"The future ain't what it used to be."

The Theology of Time



Pretty dead around here the last few days. Whazzup?

I thought we were going to get a thread going on the Theological aspects of time travel. "Pickle" came in and got the ball rolling, I picked it up and it just sort of died there.

Anybody want to tackle this?
Time and Theology
St. Thomas Aquinas in his Summa Theologica posits five proofs for the existence of God. A number of these follow the pattern below:

For every effect there is a cause.
Assume that there were an infinite progression of causes before now.
Then there would be no first cause, and therefore no resulting effects.

Thus it must be that there was a first cause, and that we call God.

I understand that there are supposed to be counterproofs to this, but I have not yet discovered them. Also, the counterproofs were supposedly developed by philosopers such as Hume, so they don't involve weird non-causality ideas and time-travel paradoxes.

It would seem to me, on the face of it, that St. Thomas is right. That there had to be a first cause at some first point in time and before that there was absolutely nothing: no space, no matter, no time, no nothing! Maybe the first point in time was the Big Bang.

With time-travel, of course you get major problems with causality. But it could still be that you can go anywhere AFTER the first point in time, because you are moving from one space-time coordinate to another, and where there is no time, there is no space-time, so no place to stop.

If time-travel is allowed, then it might work like a feedback circuit, where our current reality is an ever-shifting reality that is being modified by the effects of time-travellers. If the vast majority of space-time is unaffected by time-travel, then what we may be experiencing is negative feedback, i.e. a reality that is converging to a point of stability. If, however, time-travellers have an inordinate affect on the time-line (which seems to be the case if you just come up with a few scenarios such as someone killing Hitler before he starts the Nazi party, etc.) then what we are experiencing is a reality that is diverging to who knows where. We may think that we are experiencing a stable reality, but it could merely be an illusion caused by the fact that our memories are changed along with the rest of reality.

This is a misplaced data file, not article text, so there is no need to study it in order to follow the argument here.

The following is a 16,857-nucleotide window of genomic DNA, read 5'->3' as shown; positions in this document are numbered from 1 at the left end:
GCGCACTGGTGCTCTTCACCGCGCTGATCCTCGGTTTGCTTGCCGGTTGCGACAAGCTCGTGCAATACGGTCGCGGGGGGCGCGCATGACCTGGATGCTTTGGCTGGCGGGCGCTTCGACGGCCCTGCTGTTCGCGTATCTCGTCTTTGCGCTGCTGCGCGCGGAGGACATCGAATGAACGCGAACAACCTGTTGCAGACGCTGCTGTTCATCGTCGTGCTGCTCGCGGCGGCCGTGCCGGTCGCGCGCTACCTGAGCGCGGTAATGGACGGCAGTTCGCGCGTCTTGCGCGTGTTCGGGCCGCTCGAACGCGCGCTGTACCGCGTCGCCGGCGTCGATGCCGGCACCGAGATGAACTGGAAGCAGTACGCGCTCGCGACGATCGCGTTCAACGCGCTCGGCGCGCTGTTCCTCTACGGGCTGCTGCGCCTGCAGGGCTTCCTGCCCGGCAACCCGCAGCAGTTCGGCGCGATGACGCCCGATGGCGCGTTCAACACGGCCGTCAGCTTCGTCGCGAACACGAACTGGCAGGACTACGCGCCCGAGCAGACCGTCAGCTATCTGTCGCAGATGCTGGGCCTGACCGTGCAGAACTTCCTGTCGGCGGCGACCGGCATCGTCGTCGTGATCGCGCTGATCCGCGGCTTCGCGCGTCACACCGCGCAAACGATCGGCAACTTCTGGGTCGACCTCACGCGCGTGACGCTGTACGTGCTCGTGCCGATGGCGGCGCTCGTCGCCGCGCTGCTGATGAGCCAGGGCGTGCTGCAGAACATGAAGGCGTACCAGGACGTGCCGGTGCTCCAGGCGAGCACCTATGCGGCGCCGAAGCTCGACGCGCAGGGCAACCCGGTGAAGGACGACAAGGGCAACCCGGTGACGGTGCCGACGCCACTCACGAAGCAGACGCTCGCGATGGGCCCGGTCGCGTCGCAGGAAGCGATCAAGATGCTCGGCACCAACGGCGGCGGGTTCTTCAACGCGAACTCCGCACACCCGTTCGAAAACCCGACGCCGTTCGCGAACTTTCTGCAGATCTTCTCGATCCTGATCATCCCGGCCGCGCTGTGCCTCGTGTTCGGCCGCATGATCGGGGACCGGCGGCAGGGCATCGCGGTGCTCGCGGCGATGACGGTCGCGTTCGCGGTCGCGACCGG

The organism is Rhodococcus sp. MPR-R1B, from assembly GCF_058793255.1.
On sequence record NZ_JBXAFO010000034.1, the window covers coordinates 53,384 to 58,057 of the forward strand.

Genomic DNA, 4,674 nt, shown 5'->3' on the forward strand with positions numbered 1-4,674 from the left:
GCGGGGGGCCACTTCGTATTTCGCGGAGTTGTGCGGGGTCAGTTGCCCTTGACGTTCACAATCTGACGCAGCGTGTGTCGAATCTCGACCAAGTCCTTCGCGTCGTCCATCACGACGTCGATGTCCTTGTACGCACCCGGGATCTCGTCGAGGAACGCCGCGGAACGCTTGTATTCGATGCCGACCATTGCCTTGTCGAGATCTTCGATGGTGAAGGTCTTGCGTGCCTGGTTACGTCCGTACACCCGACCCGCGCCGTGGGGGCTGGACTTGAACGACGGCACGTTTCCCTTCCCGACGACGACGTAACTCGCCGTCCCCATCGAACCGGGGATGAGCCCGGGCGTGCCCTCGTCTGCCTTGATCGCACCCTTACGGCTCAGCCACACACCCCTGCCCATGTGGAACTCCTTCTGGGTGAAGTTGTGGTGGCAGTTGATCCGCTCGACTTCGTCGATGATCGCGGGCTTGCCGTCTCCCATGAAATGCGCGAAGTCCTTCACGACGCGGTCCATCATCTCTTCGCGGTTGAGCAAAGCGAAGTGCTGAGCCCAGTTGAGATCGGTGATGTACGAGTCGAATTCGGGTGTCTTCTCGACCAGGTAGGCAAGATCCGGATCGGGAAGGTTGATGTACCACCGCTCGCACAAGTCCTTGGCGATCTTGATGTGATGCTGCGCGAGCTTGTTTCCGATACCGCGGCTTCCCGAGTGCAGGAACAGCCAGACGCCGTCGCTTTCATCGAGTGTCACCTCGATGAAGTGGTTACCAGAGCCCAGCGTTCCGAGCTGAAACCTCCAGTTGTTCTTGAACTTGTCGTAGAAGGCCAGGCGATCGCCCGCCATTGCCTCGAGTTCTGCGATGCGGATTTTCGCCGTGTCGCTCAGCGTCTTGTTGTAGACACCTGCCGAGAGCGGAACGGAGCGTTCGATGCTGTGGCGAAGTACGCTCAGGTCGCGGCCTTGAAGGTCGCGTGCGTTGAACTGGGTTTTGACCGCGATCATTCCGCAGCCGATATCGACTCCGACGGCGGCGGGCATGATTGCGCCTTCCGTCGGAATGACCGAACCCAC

Our dreams could be artifacts of this ever-changing, ever-diverging reality. When we are unconscious (or less conscious) we could be more in touch with the divergence of realities caused by time-travellers.

Even though our current reality may be in continuous flux, this would still allow for morality, as we would always have a decision in front of us which we could make correctly or incorrectly. The only difference would be that our decisions are more important and must be made more rapidly since our reality is shifting so fast.

Also, with regard to that article by Deutsch: He assumes that time is not quantized. For if it were, then at some point he would run out of time and the world would end. By positing non-quantized time, he can live forever (at least by his perception) by slicing time into ever smaller slices. But if there is a smallest slice, then he is toast (literally!) Also, quantized time might add a little stability to a world populated by time-travelers by restricting them to discrete points of entry and exit. Also, it would provide "time" between the points in time for the world to reset based on the actions of time-travelers.

If time were quantized, then it might have some effect on causality since there now would be a disjointedness between a cause and its effect. This could allow for some uncertainty, and this may be a path for time travel, by moving between the points in time and covering up what would otherwise be a violation of causality with a haze of uncertainty.

Ultimately if people are able to travel back through time, they may want to travel BEFORE time, and their inability to do so may prove that there was a first time and a first cause and a God.